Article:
Sunday, April 7, 2013

Fr. Perrone on Pope Francis...

Pope Francis embraces a severely disabled boy.
See interview with parents here.

Today is Divine Mercy Sunday and Assumption Grotto is celebrating with a repeat of the Orchestral Mass by Weber in the Noon time slot.  Those reading these pages, and the Grotto news or hearing announcements at Grotto, ought not be surprised to find the TLM at Noon today with choir and orchestra.  The Grotto Knights are making a pancake breakfast to boot!

In his column this week, Fr. Perrone is finally sharing some first thoughts on Pope Francis.  Here is what is in the Grotto News. The bulletin is only online for a few weeks which is why I'm copying his words here. I am adding extra line spaces to make it easier to read on screen.

Pope Francis has been going about doing some unusual and even provocative things from what I hear, I who am remotely connected–or should I say disconnected–from the news. He seems in all his ways to have surprised everyone such that no one knows just exactly how to interpret his actions. 
What occurred to me is that his doings are meant to be parabolic, reminiscent of the prophet Jeremiah, for example. God told him to do some rather bizarre things that would be a sign for the people, a divine message that needed decoding in order to grasp its meaning. These were usually some form of indictment merited by the waywardness of the people. Thus, for example, there were lessons to be gained from the loincloth and the shattered wine jugs (ch. 13) or the potter and the jug (18, 19) and yet others. Most of what the Pope has done in regard to the unexpected has to do with simplicity, poverty and charity towards those who may be easily shunned by society at large.  

The ‘liberal’ types rejoice in these acts, finding in them a justification for downsizing the papacy and the Church and, perhaps even, for diminishing the papal office itself. Those on the conservative side are dismayed if not horrified at what is deemed behavior unbecoming of the successor of Saint Peter.  

Having nothing to lose, I may be well throw in my own estimation of these gestures. The Holy Father is attempting to teach the Church, and to edify those outside her, that being a Christian in this present age necessitates a new appearance, especially in the light of large-scale dissent, the various forms of “scandal” (involving money and sexual misconduct), and the perception, however unfounded, that the Church is insensitive and uncaring for the poor, the divorced, the emotionally afflicted (read: “gay”)–to say nothing of her ‘backward’ stance in the forward march of medicine and science. The Holy Father is attempting to cut through such misunderstanding, even though they be malicious, to demonstrate once again the radical dimension of our Lord’ Gospel. He is, in effect, showing all of us to practice those precepts of the Sermon on the Mount which, when rehearsed rather than held to be lofty, optional ‘ideals,’ are both a powerful, convincing witness to the world of the truth of Christ and a sign of the validity of the Church.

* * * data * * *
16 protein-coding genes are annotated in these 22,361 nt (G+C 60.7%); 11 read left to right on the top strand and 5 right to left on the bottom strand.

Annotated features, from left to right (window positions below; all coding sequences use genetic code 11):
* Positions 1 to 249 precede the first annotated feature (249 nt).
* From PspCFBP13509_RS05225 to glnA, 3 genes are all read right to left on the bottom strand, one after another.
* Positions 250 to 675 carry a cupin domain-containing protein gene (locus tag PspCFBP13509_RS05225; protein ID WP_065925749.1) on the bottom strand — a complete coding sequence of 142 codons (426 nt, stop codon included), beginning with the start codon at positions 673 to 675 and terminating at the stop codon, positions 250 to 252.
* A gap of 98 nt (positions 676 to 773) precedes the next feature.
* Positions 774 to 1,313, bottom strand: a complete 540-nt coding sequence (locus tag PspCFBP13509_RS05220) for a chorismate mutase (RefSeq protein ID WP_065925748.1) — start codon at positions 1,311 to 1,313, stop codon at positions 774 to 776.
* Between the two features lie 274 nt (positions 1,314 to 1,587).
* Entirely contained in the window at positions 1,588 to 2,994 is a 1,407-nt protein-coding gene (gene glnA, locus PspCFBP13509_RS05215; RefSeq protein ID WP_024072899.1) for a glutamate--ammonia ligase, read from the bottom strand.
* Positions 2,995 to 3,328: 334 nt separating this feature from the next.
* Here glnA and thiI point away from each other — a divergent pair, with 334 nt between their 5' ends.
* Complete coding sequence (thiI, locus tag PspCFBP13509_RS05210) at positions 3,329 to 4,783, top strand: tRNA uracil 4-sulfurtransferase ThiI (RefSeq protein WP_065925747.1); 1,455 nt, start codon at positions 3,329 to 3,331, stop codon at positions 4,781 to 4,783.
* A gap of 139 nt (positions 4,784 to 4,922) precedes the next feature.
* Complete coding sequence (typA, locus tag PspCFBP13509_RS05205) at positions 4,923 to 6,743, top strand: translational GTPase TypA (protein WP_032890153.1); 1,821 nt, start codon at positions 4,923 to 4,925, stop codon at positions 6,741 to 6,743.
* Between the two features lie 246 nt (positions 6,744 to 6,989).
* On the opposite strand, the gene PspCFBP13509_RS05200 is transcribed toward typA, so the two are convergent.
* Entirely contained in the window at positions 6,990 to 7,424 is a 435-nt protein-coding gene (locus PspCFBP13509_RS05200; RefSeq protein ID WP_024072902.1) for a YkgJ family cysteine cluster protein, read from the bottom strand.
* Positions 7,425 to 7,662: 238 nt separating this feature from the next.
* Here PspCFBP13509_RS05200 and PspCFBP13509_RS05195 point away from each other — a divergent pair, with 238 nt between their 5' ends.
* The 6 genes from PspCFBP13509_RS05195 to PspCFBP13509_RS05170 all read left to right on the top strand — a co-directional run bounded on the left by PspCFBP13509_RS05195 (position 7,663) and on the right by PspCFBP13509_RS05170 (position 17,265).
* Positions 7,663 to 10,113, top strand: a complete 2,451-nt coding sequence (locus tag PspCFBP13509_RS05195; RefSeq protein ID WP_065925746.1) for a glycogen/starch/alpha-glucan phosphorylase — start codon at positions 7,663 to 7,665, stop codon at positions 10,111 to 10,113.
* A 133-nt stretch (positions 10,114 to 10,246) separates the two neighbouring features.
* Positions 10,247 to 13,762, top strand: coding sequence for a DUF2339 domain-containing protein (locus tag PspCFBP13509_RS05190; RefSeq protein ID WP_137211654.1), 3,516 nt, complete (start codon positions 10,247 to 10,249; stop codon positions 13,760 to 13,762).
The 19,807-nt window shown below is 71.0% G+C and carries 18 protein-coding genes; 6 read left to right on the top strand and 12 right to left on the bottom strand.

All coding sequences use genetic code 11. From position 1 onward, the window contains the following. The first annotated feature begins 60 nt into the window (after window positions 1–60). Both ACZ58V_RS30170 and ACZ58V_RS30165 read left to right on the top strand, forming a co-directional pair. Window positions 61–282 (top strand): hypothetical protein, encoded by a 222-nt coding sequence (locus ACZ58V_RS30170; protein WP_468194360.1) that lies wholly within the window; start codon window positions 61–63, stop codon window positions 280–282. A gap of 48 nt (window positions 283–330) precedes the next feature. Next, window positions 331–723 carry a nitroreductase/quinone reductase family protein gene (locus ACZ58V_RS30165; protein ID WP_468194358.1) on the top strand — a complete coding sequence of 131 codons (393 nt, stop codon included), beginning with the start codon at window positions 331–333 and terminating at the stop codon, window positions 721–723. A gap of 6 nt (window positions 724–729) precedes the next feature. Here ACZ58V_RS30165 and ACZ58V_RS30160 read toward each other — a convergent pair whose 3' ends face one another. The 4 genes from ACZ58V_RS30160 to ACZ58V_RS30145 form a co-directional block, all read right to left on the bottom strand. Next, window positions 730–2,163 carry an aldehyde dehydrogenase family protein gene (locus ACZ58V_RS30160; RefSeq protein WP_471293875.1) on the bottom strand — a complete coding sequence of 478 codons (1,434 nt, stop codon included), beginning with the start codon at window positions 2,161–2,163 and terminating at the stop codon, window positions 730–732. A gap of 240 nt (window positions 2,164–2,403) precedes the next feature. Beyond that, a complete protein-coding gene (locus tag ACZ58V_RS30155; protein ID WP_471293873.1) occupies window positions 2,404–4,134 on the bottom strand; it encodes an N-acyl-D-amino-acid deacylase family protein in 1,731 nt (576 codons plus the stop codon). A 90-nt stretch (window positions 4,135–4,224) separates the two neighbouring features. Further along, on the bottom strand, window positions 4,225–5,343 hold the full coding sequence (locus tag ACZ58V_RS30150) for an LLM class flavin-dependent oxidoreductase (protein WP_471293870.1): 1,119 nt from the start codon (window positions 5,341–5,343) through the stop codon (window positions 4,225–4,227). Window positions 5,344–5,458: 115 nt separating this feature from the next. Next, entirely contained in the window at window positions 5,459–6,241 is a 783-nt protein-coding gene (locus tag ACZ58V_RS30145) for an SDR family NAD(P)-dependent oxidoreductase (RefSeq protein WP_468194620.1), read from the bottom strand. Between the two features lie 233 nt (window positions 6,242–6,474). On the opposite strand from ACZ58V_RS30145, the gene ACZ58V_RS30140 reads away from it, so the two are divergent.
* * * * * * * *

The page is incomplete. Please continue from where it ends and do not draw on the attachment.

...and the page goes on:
The Church, at any rate, does not need added weight to the sum of teaching documents, of which there is already a superfluity, those often unread and unappreciated arguments for the truth of the Church’s claims. Of course, the Church does need that teaching, and in very clear terms. But this is not winning the day in a time when people are little won over by the sheer force of truth (a true indictment of this sensually saturated generation).  

People need to see the faith in action. Faith without deeds is dead (James). I might add that it is particularly the clergy (priests and bishops) who need to be inspired by the example of the Pope to be selfless and unworldly, a message of Pope Francis’ that profits me in particular. Pope Benedict had a particular focus in his pontificate as an expositor of theological truth and a reformer of the liturgy. Pope Francis has apparently another charism or gift to give us, and we ought to be observant and docile to his example. So, if some things the Pope does confuses or even astonishes you, try nevertheless to glean from them the meaning he would impart to you by them.  

Imagine yourself to be like the people of Jeremiah’s time looking on with a mixture of amazement and puzzlement, but possibly failing to get the message. According to my reading, our Lord wants the people of the Church of today– beginning with the clergy–to be more radically Christian because only this will help heal a divided Church and bring about understanding and respect from those outside her fold. And, by all means, do not appoint yourselves as critics of the Pope for by so doing you may yourselves go far astray and miss the providential purpose of these strangely fascinating, if sometimes confusing, ways of Pope Francis.

 Fr. Perrone then had this to say about Divine Mercy Sunday and had some other notes:

This is Divine Mercy Sunday and you should know that, according to the private revelation that has garnered considerable ecclesiastical support, you can gain a full remission of the punishment due to your sins today by going to Con- fession and Communion and by saying before the tabernacle (or exposed Sacrament) the Our Father, the Creed, a prayer to the Divine Mercy of Jesus (many forms are possible), and by add- ing an Our Father and a Hail Mary for the Pope’s intentions. 
I see the virtual ‘page’ coming near its end and, before signing off, I want to express my deep gratitude for and pleas- ure in the celebration of the great Holy Week which included the happy addition of several new converts. 
Absolute finale: Today is Pancake Sunday in the gym. 
Monday this week is the transferred feast of the Annunciation (usually celebrated on March 25 but delayed this year due to Holy Week and the Easter Octave). 

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